Visit the orchards of Northern New Mexico for locally grown fruit

NMNBPP Participants

Table of Contents:

How growers and landowners became participants.
Where were they located?
What did I do?
Bee Release Experiments
Orchards for 2002
Participation Form


How orchardists and landowners became 2001 participants.

Many thanks to the New Mexico Apple Council , and to the New Mexico State University Cooperative Extension Service, for inviting me to speak at the New Mexico Apple Growers Annual Conference on Feb. 16, 2001.  As a result of that conference I received names and addresses for 9 apple growers who were interested in participating in the New Mexico Native Bee Pollinator Project.  Also participating was  the research orchard at the NMSU Sustainable Agricultural Science Center in Alcalde.  Additional properties were added to the study as a result of an article by Mary Katherine Delong in the April 12 issue of the Taos News, and at the suggestion of county extension agents, agricultural educators, and others.  I was not able to get to every orchard that was recommended to me, or that I would have liked to visit this year.  More orchards will be added in 2002.  

Top of Page

 Where were they located?

Participating orchards range from 3 to 36 acres.  Commercial orchards and private properties with fruit trees are located in Belen and Bosque Farms, Peña Blanca, Santa Fe, Las Vegas, Chimayo, Alcalde, Velarde, Embudo, Dixon, Rinconada, Pilar, Llano Quemado, Taos, El Prado, Valdez and Taos Canyon.   Elevations are about 5000 ft in the bosque area south of Albuquerque, 6000 - 6700 ft from Pena Blanca to Rinconada, including Las Vegas at 6700 ft, to ~7,000+ ft around Pilar, Chimayo and Taos, and over 8000 ft in Valdez and Taos Canyon.   Many thanks to those growers and property owners who granted me permission to visit their orchards.  Special thanks to Julie Anna Lopez, Curator of Agriculture, for permission to place trap nests at El Rancho de las Golondrinas.  Visitors to the museum can see them in the small old orchard near Molina Barela de Truchas.

Top of Page

What did I do there?

In April and early May, 2001, trap nests for twig-nesting solitary bees and wasps were placed in participating orchards.  Most orchards were visited again after the start of apple bloom to collect foraging bees, wasps and flies .   A number of wild and ornamental plums were also sampled for bee visitors.  One was just across from the entrance to the Capulin campground along US65, in Kit Carson National Forest at ~8000 ft..  Another bloomed outside of Doc's Automotive on Paseo del Pueblo Sur in Taos.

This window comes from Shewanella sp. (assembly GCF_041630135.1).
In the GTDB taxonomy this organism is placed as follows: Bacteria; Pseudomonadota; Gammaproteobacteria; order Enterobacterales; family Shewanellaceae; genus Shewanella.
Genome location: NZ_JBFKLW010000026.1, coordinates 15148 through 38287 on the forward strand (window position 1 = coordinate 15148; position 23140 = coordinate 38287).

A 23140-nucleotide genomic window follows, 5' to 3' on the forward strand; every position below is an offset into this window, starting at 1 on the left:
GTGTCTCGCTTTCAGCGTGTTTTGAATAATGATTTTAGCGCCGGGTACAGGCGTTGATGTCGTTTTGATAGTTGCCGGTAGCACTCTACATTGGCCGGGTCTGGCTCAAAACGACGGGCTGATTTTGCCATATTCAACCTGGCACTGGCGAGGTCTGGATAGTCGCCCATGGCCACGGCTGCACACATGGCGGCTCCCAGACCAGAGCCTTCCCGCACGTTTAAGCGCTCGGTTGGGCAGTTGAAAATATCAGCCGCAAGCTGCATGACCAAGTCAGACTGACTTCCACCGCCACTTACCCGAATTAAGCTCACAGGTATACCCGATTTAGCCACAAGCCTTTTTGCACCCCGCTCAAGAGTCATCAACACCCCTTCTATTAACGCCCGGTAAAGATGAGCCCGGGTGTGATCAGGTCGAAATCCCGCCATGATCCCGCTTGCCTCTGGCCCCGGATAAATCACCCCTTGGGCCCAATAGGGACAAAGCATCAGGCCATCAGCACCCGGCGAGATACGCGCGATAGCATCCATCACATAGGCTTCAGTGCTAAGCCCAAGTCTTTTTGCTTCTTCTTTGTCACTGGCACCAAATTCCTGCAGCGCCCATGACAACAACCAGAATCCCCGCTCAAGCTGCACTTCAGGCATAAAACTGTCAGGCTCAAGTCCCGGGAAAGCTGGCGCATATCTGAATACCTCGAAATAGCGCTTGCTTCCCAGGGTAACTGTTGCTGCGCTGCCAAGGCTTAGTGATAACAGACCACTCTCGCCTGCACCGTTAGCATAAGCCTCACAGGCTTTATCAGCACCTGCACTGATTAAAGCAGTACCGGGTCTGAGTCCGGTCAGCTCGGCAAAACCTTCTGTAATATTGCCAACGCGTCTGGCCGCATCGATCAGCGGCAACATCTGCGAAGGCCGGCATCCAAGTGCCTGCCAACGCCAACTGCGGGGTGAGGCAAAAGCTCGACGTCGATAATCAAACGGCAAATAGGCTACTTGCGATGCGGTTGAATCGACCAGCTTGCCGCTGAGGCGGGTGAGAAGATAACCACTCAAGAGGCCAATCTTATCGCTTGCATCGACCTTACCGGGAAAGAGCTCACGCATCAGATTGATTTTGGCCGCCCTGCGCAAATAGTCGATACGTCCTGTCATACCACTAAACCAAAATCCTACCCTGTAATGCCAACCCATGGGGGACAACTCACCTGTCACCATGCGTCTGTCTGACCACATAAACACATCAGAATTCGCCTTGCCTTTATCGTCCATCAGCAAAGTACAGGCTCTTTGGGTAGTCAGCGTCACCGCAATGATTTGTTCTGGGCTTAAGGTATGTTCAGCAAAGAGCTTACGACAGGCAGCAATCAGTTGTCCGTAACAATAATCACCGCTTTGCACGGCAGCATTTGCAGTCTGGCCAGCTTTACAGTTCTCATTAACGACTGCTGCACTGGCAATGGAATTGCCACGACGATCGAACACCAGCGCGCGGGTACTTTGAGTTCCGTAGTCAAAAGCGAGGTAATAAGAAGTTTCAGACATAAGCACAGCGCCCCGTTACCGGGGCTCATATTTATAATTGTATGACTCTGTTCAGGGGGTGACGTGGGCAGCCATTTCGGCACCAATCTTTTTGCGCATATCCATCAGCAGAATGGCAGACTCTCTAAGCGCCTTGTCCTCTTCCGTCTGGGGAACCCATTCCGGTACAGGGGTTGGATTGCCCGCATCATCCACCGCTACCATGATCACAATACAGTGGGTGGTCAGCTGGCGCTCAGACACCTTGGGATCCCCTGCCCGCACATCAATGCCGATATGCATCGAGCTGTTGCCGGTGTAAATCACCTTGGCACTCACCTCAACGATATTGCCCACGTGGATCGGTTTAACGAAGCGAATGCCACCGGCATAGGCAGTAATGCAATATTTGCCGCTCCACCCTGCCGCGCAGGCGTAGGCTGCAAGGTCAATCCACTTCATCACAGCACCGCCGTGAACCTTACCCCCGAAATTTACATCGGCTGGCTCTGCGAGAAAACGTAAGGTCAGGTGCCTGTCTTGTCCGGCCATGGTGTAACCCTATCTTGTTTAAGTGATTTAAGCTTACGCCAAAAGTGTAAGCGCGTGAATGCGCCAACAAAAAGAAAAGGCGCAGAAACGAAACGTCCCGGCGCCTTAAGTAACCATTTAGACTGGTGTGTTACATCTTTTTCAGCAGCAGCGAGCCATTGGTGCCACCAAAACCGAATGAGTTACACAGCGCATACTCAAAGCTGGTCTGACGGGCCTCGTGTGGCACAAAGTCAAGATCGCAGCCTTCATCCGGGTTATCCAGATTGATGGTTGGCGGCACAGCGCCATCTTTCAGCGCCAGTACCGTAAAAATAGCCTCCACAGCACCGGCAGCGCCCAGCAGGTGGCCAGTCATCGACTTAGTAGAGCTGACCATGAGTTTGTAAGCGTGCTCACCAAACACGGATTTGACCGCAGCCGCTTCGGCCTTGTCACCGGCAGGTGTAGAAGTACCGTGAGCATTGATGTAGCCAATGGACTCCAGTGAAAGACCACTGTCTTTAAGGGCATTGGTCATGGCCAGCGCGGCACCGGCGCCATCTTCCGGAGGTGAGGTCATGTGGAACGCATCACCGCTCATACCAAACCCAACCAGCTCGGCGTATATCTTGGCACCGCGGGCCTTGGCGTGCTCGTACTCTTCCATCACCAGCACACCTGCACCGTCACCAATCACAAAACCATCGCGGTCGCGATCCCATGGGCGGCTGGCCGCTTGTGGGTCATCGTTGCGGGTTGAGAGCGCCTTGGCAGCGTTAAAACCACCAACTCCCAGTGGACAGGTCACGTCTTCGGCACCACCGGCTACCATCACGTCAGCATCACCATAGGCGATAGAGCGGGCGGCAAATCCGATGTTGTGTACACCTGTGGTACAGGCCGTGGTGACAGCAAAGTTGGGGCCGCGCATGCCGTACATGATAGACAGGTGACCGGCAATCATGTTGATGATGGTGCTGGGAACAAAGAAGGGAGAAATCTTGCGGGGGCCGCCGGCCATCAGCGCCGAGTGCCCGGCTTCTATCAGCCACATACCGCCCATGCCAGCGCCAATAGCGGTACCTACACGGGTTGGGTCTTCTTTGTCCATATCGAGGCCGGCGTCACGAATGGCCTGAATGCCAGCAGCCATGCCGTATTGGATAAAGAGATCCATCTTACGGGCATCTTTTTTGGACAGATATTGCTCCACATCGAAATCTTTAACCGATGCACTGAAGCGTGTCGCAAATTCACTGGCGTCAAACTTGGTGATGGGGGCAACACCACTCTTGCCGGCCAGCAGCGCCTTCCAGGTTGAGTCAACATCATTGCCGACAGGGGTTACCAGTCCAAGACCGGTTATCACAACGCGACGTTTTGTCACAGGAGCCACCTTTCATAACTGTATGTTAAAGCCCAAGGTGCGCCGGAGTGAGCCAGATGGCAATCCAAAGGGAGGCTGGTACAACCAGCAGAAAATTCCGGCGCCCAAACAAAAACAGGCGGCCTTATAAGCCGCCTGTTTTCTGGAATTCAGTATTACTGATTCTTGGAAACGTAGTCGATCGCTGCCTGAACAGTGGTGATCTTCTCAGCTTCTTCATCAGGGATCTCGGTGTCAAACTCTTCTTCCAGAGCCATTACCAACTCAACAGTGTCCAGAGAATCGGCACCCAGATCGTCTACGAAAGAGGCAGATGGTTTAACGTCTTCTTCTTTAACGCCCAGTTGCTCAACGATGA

Top of Page

Bee Release Experiments

Special thanks to Mr. Griego of Velarde. we released close to 500 straws with Blue Orchard Bees and some Hornfaced Bees from two commercial suppliers in his 6 acre orchard .  Blue Orchard Bees were also released into the Alcalde research orchard.  The bees emerged well, and appeared to forage actively.  Pollination and fruit yield were excellent in both orchards.  Bee reproduction also appeared to be very good.  Number of female offspring will be assessed in March before releasing the bees into these orchards for a second year.

boxofbees.jpg (107029 bytes)   Bee box from Greg Dickman in Mr. Griego's orchard, April 2001.  
Photo by Karen Strickler.  Click to see larger image.

Top of Page

Orchards for 2002 and 2003

 I hope to have time to visit additional orchards during bloom, 2002.  In addition to visiting the Upper Rio Grande watershed, I hope to visit orchards in the Mora area east of the Sangre de Cristo and Santa Fe Mts., in the fruit - growing region of the Sacramento Mts. of southern New Mexico, and possibly in the Farmington area.  If you live in New Mexico and are interested in participating, if you have a few fruit trees up to several acres, fill out the participation form below.  Spread the word to other growers as well.

2007 Update

Pollinator Paradise visits New Mexico once or twice a year to work with blue orchard bees in the Dixon / Velarde area.  If you have an orchard and would like to learn more about blue orchard bees, please e-mail us with information about your orchard (acreage, fruit crops, where you are located, etc.)

Top of page

Copyright © 2001, Karen Strickler. All rights reserved.
Revised June 28,  2001.
Revised Sept. 3, 2007